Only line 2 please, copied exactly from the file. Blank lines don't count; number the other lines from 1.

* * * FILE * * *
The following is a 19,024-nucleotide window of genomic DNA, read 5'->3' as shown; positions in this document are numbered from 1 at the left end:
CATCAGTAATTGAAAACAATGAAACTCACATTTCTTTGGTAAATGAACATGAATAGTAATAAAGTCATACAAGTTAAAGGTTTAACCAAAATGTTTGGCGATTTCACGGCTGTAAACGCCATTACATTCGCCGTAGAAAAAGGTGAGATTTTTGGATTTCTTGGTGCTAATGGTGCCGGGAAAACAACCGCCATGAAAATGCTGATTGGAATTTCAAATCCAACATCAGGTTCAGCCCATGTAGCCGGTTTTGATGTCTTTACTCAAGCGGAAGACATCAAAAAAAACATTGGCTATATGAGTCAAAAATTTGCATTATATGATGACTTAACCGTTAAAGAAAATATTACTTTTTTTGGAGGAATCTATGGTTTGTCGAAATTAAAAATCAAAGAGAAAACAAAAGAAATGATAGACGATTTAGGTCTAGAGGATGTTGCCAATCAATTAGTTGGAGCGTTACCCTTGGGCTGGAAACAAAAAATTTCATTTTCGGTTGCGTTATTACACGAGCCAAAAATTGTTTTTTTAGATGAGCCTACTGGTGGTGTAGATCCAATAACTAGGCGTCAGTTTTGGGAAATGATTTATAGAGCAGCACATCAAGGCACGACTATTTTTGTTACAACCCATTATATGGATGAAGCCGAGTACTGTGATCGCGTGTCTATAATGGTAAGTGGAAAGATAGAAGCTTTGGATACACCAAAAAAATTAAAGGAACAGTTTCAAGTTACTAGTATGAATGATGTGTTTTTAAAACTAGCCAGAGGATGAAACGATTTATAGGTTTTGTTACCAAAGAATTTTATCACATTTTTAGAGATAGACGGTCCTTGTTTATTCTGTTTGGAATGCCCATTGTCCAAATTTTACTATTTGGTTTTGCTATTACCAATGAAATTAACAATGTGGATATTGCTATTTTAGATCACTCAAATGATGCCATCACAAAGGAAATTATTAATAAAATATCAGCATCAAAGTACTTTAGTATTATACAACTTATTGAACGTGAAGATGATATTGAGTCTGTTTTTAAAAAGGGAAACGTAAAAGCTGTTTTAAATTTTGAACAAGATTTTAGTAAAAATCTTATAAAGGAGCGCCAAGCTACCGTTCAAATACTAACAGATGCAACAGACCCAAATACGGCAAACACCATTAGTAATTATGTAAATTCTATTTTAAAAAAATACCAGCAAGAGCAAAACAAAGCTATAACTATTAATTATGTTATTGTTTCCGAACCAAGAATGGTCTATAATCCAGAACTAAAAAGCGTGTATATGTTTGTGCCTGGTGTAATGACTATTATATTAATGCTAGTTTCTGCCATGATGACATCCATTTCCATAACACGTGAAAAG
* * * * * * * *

CATCAGTAATTGAAAACAATGAAACTCACATTTCTTTGGTAAATGAACATGAATAGTAATAAAGTCATACAAGTTAAAGGTTTAACCAAAATGTTTGGCGATTTCACGGCTGTAAACGCCATTACATTCGCCGTAGAAAAAGGTGAGATTTTTGGATTTCTTGGTGCTAATGGTGCCGGGAAAACAACCGCCATGAAAATGCTGATTGGAATTTCAAATCCAACATCAGGTTCAGCCCATGTAGCCGGTTTTGATGTCTTTACTCAAGCGGAAGACATCAAAAAAAACATTGGCTATATGAGTCAAAAATTTGCATTATATGATGACTTAACCGTTAAAGAAAATATTACTTTTTTTGGAGGAATCTATGGTTTGTCGAAATTAAAAATCAAAGAGAAAACAAAAGAAATGATAGACGATTTAGGTCTAGAGGATGTTGCCAATCAATTAGTTGGAGCGTTACCCTTGGGCTGGAAACAAAAAATTTCATTTTCGGTTGCGTTATTACACGAGCCAAAAATTGTTTTTTTAGATGAGCCTACTGGTGGTGTAGATCCAATAACTAGGCGTCAGTTTTGGGAAATGATTTATAGAGCAGCACATCAAGGCACGACTATTTTTGTTACAACCCATTATATGGATGAAGCCGAGTACTGTGATCGCGTGTCTATAATGGTAAGTGGAAAGATAGAAGCTTTGGATACACCAAAAAAATTAAAGGAACAGTTTCAAGTTACTAGTATGAATGATGTGTTTTTAAAACTAGCCAGAGGATGAAACGATTTATAGGTTTTGTTACCAAAGAATTTTATCACATTTTTAGAGATAGACGGTCCTTGTTTATTCTGTTTGGAATGCCCATTGTCCAAATTTTACTATTTGGTTTTGCTATTACCAATGAAATTAACAATGTGGATATTGCTATTTTAGATCACTCAAATGATGCCATCACAAAGGAAATTATTAATAAAATATCAGCATCAAAGTACTTTAGTATTATACAACTTATTGAACGTGAAGATGATATTGAGTCTGTTTTTAAAAAGGGAAACGTAAAAGCTGTTTTAAATTTTGAACAAGATTTTAGTAAAAATCTTATAAAGGAGCGCCAAGCTACCGTTCAAATACTAACAGATGCAACAGACCCAAATACGGCAAACACCATTAGTAATTATGTAAATTCTATTTTAAAAAAATACCAGCAAGAGCAAAACAAAGCTATAACTATTAATTATGTTATTGTTTCCGAACCAAGAATGGTCTATAATCCAGAACTAAAAAGCGTGTATATGTTTGTGCCTGGTGTAATGACTATTATATTAATGCTAGTTTCTGCCATGATGACATCCATTTCCATAACACGTGAAAAG